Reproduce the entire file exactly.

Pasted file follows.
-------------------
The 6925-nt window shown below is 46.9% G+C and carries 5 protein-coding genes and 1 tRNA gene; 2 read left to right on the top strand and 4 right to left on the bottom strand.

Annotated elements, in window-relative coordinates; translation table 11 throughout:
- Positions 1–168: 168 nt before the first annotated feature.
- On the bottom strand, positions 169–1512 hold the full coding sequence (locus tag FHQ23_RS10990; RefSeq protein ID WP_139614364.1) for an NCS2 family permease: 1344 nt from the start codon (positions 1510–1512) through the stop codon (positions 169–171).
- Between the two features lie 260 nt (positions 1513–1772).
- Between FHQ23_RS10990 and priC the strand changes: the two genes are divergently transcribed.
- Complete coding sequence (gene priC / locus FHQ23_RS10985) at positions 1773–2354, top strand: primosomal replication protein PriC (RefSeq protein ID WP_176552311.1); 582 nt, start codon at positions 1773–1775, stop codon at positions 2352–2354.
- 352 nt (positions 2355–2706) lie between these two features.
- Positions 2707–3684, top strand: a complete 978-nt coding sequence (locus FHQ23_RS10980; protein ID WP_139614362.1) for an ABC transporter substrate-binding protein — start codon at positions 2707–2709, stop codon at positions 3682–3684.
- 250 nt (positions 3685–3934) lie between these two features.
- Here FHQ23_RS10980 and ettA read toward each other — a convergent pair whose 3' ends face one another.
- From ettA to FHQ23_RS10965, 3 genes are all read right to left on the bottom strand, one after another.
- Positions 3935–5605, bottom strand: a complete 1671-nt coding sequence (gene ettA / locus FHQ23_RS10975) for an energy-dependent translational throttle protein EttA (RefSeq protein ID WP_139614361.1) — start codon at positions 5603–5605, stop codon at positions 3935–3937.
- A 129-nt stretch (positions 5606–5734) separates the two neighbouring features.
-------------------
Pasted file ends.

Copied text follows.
The 6925-nt window shown below is 46.9% G+C and carries 5 protein-coding genes and 1 tRNA gene; 2 read left to right on the top strand and 4 right to left on the bottom strand.

Annotated elements, in window-relative coordinates; translation table 11 throughout:
- Positions 1–168: 168 nt before the first annotated feature.
- On the bottom strand, positions 169–1512 hold the full coding sequence (locus tag FHQ23_RS10990; RefSeq protein ID WP_139614364.1) for an NCS2 family permease: 1344 nt from the start codon (positions 1510–1512) through the stop codon (positions 169–171).
- Between the two features lie 260 nt (positions 1513–1772).
- Between FHQ23_RS10990 and priC the strand changes: the two genes are divergently transcribed.
- Complete coding sequence (gene priC / locus FHQ23_RS10985) at positions 1773–2354, top strand: primosomal replication protein PriC (RefSeq protein ID WP_176552311.1); 582 nt, start codon at positions 1773–1775, stop codon at positions 2352–2354.
- 352 nt (positions 2355–2706) lie between these two features.
- Positions 2707–3684, top strand: a complete 978-nt coding sequence (locus FHQ23_RS10980; protein ID WP_139614362.1) for an ABC transporter substrate-binding protein — start codon at positions 2707–2709, stop codon at positions 3682–3684.
- 250 nt (positions 3685–3934) lie between these two features.
- Here FHQ23_RS10980 and ettA read toward each other — a convergent pair whose 3' ends face one another.
- From ettA to FHQ23_RS10965, 3 genes are all read right to left on the bottom strand, one after another.
- Positions 3935–5605, bottom strand: a complete 1671-nt coding sequence (gene ettA / locus FHQ23_RS10975) for an energy-dependent translational throttle protein EttA (RefSeq protein ID WP_139614361.1) — start codon at positions 5603–5605, stop codon at positions 3935–3937.
- A 129-nt stretch (positions 5606–5734) separates the two neighbouring features.